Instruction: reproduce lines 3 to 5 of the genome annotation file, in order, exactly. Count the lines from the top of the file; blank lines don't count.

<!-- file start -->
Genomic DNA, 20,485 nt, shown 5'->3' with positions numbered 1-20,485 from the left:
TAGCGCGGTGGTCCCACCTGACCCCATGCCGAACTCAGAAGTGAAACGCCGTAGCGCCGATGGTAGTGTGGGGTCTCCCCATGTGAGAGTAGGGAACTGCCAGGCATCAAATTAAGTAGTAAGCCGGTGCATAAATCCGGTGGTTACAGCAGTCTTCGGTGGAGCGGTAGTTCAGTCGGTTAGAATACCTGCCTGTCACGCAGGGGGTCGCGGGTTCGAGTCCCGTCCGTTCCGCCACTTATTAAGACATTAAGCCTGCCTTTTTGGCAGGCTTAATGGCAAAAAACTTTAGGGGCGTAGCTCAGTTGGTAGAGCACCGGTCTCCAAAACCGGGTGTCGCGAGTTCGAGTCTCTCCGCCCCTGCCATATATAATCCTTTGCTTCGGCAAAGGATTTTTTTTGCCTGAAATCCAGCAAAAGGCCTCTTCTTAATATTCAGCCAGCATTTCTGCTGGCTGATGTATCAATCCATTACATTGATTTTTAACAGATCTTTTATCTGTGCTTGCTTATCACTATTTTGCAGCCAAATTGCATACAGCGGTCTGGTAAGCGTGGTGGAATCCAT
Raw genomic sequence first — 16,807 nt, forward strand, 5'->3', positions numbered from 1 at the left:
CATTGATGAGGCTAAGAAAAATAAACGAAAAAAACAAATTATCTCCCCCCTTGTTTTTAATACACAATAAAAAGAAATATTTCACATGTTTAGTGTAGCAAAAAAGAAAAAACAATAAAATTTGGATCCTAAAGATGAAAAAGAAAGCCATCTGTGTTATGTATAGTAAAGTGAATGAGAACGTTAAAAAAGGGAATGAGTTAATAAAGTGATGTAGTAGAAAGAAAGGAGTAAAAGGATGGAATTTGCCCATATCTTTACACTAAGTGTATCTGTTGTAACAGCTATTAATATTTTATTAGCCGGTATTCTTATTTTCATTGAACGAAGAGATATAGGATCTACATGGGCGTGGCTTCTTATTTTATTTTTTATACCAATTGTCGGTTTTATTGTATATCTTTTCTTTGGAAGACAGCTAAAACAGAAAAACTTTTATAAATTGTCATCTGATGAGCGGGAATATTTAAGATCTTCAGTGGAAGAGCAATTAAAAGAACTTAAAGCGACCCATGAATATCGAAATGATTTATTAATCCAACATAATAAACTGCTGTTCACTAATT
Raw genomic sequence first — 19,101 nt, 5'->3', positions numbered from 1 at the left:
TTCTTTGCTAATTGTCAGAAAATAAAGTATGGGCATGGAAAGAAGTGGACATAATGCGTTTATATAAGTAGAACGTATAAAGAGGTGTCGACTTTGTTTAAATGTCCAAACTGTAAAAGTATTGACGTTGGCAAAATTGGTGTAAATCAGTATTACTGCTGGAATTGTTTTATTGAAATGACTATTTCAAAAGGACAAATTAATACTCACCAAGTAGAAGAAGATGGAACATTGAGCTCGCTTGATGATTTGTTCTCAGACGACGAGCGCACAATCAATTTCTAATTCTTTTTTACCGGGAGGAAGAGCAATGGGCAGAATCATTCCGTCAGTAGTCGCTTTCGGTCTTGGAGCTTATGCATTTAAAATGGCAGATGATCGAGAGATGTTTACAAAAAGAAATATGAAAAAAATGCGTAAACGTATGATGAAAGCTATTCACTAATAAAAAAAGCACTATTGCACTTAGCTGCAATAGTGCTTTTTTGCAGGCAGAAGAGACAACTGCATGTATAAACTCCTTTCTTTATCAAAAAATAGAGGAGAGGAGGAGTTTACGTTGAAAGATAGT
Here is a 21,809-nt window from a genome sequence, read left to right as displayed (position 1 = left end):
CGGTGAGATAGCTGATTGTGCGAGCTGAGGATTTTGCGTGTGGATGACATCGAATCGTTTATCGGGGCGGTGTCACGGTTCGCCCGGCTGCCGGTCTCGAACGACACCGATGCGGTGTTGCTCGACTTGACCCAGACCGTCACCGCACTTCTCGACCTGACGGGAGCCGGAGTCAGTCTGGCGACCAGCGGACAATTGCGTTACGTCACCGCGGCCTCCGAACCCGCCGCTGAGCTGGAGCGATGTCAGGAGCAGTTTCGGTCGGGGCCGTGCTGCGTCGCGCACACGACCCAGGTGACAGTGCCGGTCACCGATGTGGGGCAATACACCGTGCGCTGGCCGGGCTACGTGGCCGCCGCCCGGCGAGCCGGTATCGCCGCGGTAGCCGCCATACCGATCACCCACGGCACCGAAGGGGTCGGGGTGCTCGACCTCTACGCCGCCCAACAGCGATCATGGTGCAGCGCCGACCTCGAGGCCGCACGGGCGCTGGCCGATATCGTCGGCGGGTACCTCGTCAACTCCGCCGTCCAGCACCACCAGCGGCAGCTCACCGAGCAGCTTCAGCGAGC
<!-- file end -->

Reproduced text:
Raw genomic sequence first — 16,807 nt, forward strand, 5'->3', positions numbered from 1 at the left:
CATTGATGAGGCTAAGAAAAATAAACGAAAAAAACAAATTATCTCCCCCCTTGTTTTTAATACACAATAAAAAGAAATATTTCACATGTTTAGTGTAGCAAAAAAGAAAAAACAATAAAATTTGGATCCTAAAGATGAAAAAGAAAGCCATCTGTGTTATGTATAGTAAAGTGAATGAGAACGTTAAAAAAGGGAATGAGTTAATAAAGTGATGTAGTAGAAAGAAAGGAGTAAAAGGATGGAATTTGCCCATATCTTTACACTAAGTGTATCTGTTGTAACAGCTATTAATATTTTATTAGCCGGTATTCTTATTTTCATTGAACGAAGAGATATAGGATCTACATGGGCGTGGCTTCTTATTTTATTTTTTATACCAATTGTCGGTTTTATTGTATATCTTTTCTTTGGAAGACAGCTAAAACAGAAAAACTTTTATAAATTGTCATCTGATGAGCGGGAATATTTAAGATCTTCAGTGGAAGAGCAATTAAAAGAACTTAAAGCGACCCATGAATATCGAAATGATTTATTAATCCAACATAATAAACTGCTGTTCACTAATT
Raw genomic sequence first — 19,101 nt, 5'->3', positions numbered from 1 at the left: